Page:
When it comes to slip and fall accidents on the premises of stores, restaurants and other businesses, there are often several people or entities responsible. Besides the owner of the establishment, who may not even be on-site, there is the manager, the employees, the snow removal company hired to clear their sidewalks and driveways, or the maintenance company hired to handle snow removal.
Personal injury attorneys on fraudulent slip and fall lawsuits
All across America, there are stories of unscrupulous lawyers who have raked in millions of dollars from staging phony slip and fall accidents to file huge suits against the insurance companies for the property owners. Insurance fraud suits cost the insured parties over $40 billion per year, which works out to around $400 to $700 per family in yearly insurance premium increases. Warshafsky Law has no interest in being part of this kind of fraud.
Our clients are real people who have suffered real injuries. In some cases, they are the surviving family members of someone who died as a result of a slip and fall accident. Yes, itdoeshappen. For those who have been legitimately injured in a slip and fall accident caused by the negligence of a property owner, we are often their only hope of making things right. And our experienced team of personal injury attorneys will do everything possible under the law to make that happen.
If you’ve been injured in a slip and fall accident due to an ice-covered sidewalk or steps, call us. No personal injury law firm has the record Warshafsky Law has for winning big settlements for our clients. If you think you can fake your way into millions with a phony slip and fall claim, we suggest you seek legal counsel elsewhere.
Free initial consultation and no fees until you have been compensated for your injury
Warshafsky Law offers a free legal consultation to anyone considering pursuing a personal injury claim for a slip and fall accident. You’ll speak with one of our experienced personal injury attorneys, who will advise you on the merits of your case and what sort of financial compensation you should expect. There is this consultation is free, with no obligation to hire.
When you do decide to use our legal aid, you won’t see a single bill from us until after we win you the highest settlement. And in the unlikely event, we don’t win your case, you don’t owe us a cent.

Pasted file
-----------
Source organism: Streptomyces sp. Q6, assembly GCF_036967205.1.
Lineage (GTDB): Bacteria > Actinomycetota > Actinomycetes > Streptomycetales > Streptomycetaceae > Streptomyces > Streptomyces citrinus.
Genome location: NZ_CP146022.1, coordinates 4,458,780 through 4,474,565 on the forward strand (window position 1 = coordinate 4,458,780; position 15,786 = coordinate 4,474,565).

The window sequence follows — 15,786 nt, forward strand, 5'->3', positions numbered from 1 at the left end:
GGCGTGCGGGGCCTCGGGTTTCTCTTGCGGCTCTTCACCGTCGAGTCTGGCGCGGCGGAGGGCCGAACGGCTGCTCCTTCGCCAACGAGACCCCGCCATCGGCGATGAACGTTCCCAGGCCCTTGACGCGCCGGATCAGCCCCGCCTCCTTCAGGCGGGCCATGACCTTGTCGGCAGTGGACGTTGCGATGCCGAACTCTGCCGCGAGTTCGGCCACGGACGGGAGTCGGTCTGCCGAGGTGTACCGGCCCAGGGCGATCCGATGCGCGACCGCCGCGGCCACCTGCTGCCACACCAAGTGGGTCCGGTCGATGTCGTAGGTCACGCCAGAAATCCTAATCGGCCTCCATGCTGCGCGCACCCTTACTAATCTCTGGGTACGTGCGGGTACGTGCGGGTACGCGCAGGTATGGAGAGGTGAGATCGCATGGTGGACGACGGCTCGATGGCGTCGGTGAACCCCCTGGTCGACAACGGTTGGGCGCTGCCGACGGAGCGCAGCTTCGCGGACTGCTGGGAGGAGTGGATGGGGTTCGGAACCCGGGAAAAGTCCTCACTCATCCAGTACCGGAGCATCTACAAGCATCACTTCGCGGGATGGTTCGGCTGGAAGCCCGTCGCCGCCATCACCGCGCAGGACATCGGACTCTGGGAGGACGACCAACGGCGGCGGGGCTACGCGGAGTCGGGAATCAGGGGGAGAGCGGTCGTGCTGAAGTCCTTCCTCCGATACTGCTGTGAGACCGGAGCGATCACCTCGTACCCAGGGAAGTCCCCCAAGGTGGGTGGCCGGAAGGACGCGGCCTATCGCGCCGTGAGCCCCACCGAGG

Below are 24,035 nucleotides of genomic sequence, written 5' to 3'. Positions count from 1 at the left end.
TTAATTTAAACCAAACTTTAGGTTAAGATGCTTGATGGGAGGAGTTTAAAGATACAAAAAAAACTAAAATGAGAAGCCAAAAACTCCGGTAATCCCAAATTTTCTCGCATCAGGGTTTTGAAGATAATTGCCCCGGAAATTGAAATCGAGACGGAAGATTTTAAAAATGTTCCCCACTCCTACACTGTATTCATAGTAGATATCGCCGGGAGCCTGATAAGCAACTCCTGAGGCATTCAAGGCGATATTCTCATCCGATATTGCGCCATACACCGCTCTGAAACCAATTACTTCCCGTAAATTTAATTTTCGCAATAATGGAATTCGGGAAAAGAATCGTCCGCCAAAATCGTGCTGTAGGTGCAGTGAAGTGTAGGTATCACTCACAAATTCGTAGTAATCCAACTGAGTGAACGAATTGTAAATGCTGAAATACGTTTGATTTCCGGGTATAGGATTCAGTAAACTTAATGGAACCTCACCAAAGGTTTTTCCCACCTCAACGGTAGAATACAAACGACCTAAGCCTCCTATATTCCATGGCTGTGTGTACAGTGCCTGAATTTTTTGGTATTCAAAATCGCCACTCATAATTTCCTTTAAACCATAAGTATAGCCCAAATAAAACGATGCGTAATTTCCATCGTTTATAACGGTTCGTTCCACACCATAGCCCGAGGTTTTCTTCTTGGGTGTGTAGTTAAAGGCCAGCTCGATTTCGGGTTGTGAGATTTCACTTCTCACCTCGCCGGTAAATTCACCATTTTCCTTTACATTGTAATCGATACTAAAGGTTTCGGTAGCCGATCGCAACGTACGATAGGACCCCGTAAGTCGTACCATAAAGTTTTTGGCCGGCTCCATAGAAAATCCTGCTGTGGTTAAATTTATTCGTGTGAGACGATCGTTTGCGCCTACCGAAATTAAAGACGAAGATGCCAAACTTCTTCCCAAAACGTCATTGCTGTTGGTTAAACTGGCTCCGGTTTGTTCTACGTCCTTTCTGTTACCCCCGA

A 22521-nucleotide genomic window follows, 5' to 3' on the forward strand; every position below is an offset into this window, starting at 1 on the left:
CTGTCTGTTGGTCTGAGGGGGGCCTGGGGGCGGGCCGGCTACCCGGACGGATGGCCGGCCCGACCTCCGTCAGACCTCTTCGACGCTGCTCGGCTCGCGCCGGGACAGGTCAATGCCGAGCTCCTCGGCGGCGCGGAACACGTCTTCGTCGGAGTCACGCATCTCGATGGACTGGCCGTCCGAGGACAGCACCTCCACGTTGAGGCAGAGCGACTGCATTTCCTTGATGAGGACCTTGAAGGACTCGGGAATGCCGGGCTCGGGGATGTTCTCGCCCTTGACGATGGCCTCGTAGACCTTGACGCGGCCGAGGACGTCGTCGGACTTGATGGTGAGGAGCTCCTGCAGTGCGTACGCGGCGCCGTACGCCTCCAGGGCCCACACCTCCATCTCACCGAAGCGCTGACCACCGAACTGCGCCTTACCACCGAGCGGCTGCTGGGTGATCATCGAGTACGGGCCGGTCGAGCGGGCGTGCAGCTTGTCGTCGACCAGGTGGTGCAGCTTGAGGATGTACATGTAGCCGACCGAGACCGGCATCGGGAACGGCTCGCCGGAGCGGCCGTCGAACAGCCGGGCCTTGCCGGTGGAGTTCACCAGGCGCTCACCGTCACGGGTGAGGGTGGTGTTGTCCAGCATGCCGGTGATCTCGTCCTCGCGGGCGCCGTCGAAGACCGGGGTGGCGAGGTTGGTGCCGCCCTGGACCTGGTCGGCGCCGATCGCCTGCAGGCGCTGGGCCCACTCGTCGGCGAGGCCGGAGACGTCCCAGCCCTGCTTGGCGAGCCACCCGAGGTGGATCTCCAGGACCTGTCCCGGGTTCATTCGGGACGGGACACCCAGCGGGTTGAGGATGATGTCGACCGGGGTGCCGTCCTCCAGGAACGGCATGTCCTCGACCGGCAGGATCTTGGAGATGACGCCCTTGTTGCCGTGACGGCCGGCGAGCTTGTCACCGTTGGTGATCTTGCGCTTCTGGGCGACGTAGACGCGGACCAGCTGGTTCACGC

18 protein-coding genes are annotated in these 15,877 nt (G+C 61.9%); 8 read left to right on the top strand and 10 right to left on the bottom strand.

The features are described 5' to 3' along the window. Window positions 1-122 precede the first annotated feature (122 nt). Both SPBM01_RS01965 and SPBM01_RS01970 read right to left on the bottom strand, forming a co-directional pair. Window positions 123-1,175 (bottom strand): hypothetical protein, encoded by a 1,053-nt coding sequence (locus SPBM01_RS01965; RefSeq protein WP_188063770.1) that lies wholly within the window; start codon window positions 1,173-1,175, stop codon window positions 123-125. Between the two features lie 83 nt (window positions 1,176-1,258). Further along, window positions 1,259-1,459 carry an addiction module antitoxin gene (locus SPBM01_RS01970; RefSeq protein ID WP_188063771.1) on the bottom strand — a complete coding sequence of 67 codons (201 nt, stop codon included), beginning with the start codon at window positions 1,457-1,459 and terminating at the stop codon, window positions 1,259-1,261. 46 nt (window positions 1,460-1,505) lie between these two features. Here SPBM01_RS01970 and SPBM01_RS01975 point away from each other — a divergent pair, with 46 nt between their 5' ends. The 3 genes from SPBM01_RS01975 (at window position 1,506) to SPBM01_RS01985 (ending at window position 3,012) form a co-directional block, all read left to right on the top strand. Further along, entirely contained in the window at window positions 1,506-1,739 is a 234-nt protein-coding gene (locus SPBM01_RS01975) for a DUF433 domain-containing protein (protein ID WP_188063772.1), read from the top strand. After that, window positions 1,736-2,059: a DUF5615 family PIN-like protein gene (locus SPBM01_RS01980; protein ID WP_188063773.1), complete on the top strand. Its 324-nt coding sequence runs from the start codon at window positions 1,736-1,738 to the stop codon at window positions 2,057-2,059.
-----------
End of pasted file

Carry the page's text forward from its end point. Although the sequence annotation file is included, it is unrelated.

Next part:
Can you file a lawsuit for a slip and fall on ice?
Yes, you can file a lawsuit for a slip and fall on ice. Property owners have the responsibility to ensure their property is safe. This liability includes the removal of ice and snow from sidewalks, walkways and parking lots. You may be entitled to damages for a slip and fall on ice, such as: - Medical expenses, including physical therapy, medical equipment and medication - Lost wages, including loss of earning capacity - Mental anguish, including physical pain and emotional suffering - Scarring, including disfigurement and permanent disability
What is the average slip and fall settlement?
The average slip and fall settlement is worth between $15,000 and $45,000. The specific amount your case is worth depends on several factors, including the severity of your injuries. Relatively minor injuries may result in a case worth below average. If you have serious injuries and a legally strong case, you may receive a higher-than-average settlement.
How long do you have to sue after a fall in Wisconsin?
You have 3 years to sue after a fall in Wisconsin. After 3 years, the statute of limitations on slip and fall lawsuits expires. If you are seeking compensation for damage to loss of property - for example, if you damaged valuables when you fell - you have 6 years to sue.
Can I sue my employer for falling on ice?
Yes, you can sue your employer for falling on ice. You must be able to prove you weren’t at fault for what occurred. Examples of problems you can sue your employer for after falling include: - Long-time hazards that the company knew about but did not fix - No signage up that would make employees aware of the problem - The problem was created by someone other than the employee - The problem occurred before the employee arrived to work